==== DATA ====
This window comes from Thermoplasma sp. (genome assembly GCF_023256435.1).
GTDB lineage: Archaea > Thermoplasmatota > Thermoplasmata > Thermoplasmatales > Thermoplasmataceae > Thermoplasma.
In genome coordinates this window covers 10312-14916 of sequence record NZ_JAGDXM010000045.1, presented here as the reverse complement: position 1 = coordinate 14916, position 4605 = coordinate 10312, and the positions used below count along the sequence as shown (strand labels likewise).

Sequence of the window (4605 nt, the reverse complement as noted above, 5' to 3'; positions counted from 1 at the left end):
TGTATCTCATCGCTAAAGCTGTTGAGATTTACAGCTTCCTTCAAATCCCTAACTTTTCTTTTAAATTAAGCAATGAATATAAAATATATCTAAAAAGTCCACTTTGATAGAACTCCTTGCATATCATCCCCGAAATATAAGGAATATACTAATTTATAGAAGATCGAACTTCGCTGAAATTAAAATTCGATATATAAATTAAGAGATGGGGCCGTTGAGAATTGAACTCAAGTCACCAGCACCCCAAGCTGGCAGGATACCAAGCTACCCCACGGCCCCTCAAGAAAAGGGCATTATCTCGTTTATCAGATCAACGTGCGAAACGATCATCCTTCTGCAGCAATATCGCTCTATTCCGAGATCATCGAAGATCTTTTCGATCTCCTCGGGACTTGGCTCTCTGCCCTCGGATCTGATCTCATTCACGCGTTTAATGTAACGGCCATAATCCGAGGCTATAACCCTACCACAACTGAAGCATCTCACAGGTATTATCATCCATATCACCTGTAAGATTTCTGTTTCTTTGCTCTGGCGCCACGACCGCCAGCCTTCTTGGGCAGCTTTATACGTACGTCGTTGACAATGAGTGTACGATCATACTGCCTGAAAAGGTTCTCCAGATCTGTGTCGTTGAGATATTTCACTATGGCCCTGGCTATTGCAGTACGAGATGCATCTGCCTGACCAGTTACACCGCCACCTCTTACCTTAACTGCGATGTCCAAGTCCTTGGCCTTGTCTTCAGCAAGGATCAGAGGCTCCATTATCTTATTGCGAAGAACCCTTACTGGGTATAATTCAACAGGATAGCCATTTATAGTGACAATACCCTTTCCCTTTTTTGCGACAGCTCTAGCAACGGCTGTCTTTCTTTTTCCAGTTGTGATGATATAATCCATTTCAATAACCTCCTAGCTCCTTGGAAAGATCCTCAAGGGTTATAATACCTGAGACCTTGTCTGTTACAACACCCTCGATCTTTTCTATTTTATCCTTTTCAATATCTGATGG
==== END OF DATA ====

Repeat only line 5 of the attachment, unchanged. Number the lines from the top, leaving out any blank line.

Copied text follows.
TGTATCTCATCGCTAAAGCTGTTGAGATTTACAGCTTCCTTCAAATCCCTAACTTTTCTTTTAAATTAAGCAATGAATATAAAATATATCTAAAAAGTCCACTTTGATAGAACTCCTTGCATATCATCCCCGAAATATAAGGAATATACTAATTTATAGAAGATCGAACTTCGCTGAAATTAAAATTCGATATATAAATTAAGAGATGGGGCCGTTGAGAATTGAACTCAAGTCACCAGCACCCCAAGCTGGCAGGATACCAAGCTACCCCACGGCCCCTCAAGAAAAGGGCATTATCTCGTTTATCAGATCAACGTGCGAAACGATCATCCTTCTGCAGCAATATCGCTCTATTCCGAGATCATCGAAGATCTTTTCGATCTCCTCGGGACTTGGCTCTCTGCCCTCGGATCTGATCTCATTCACGCGTTTAATGTAACGGCCATAATCCGAGGCTATAACCCTACCACAACTGAAGCATCTCACAGGTATTATCATCCATATCACCTGTAAGATTTCTGTTTCTTTGCTCTGGCGCCACGACCGCCAGCCTTCTTGGGCAGCTTTATACGTACGTCGTTGACAATGAGTGTACGATCATACTGCCTGAAAAGGTTCTCCAGATCTGTGTCGTTGAGATATTTCACTATGGCCCTGGCTATTGCAGTACGAGATGCATCTGCCTGACCAGTTACACCGCCACCTCTTACCTTAACTGCGATGTCCAAGTCCTTGGCCTTGTCTTCAGCAAGGATCAGAGGCTCCATTATCTTATTGCGAAGAACCCTTACTGGGTATAATTCAACAGGATAGCCATTTATAGTGACAATACCCTTTCCCTTTTTTGCGACAGCTCTAGCAACGGCTGTCTTTCTTTTTCCAGTTGTGATGATATAATCCATTTCAATAACCTCCTAGCTCCTTGGAAAGATCCTCAAGGGTTATAATACCTGAGACCTTGTCTGTTACAACACCCTCGATCTTTTCTATTTTATCCTTTTCAATATCTGATGG